The Jawless Hagfish

Hagfish at the Oklahoma Aquarium. It is difficult to see the individual fish. The small blue arrow is pointing at the head of one hagfish. The mouth is ringed by barbels, which look a bit like small tentacles. These were used for sensing their environments.

Recently, my family visited the Oklahoma Aquarium in Jenks, Oklahoma. It is a neat aquarium with many things to see. It had one thing in particular that I never expected to see, and that is hagfish.

The photograph above is one that I took at the aquarium. There is a whale jaw in there, but all of those long, coiled things are hagfish.

Hagfish live in deep waters, which are typically shrouded in darkness. That is why the light in the tank is red. Many creatures that are accustomed to darkness cannot see red very well, so a red light makes them visible while disturbing the animals as little as possible. Hagfish live as scavengers, eating flesh off of carcasses that drift down to the ocean floor, hence the whale jaw (which is probably a mock-up and not real).

An interesting feature about hagfish is that they lack jaws. They have mouths: they have an opening for eating, but they lack a moveable jaw. Thus, they cannot bite or chew their food. There are only two types of jawless fish alive today: the hagfish and the lampreys. The latter are parasites. They have sucker-like mouths and rasping tongues. They latch onto a fish, burrow a hole in the flesh, and suck out body fluids.

Hagfish have a very different way of eating. They also have tongue-like structures, but their tongues are lined with teeth. All of the rows of teeth both point upwards, and there are two pairs of rows, on opposite edges of the tongue. When a hagfish prepares to eat, it extends its tongue and folds its tongue down the middle, clamping a piece of flesh between its teeth. It can then retract its tongue, drawing the flesh in and swallowing it.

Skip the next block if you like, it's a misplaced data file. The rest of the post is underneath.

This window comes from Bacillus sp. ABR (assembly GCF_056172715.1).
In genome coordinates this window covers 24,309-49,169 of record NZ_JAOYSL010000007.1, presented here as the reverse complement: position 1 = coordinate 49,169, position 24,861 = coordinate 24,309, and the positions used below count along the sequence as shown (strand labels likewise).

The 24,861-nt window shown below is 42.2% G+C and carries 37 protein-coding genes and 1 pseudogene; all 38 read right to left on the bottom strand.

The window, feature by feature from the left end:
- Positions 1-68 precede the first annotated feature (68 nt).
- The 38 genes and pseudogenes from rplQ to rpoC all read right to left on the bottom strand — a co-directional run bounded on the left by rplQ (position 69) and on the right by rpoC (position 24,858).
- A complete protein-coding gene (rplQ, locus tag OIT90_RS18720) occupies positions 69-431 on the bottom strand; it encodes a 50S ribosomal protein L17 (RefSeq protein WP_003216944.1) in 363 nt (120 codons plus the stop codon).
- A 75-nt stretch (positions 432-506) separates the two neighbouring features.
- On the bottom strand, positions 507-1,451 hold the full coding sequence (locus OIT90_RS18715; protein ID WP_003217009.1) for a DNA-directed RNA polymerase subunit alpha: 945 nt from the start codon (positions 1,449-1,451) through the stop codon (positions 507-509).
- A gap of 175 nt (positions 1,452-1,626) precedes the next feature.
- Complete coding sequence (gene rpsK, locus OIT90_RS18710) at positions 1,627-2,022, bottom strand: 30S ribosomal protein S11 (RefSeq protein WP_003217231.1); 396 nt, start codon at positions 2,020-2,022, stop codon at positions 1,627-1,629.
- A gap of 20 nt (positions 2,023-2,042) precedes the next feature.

The head of the model of a hagfish. The tongue is protruding in this model: normally, it would be retracted into the mouth. Image from John Maisey (1996) Discovering Fossil Fishes, Henry Holt and Company, New York, New York

It is actually a bit more complex than that. The hagfish feed on large carcasses. Thus, they have to tear chunks of flesh off of these bodies in order to eat. The hagfish have a problem: they have no paired fins. Each hagfish has one fin, which runs around the tail, but they have no other fins. Thus, there is nothing projecting from the body that would allow it to brace itself while it tears chunks of meat off of a carcass. What does a hagfish do? It grabs onto a carcass with its tongue and wraps its body around its head, often wrapping itself into a knot. It then braces against the carcass with its body and pulls its head away, tearing off a piece of flesh.

Despite its appearance and way of life, hagfish are an important part of ocean ecosystems. As scavengers, they act as part of a waste disposal crew, cleaning up dead bodies on the ocean floor.

Thoughts from Steven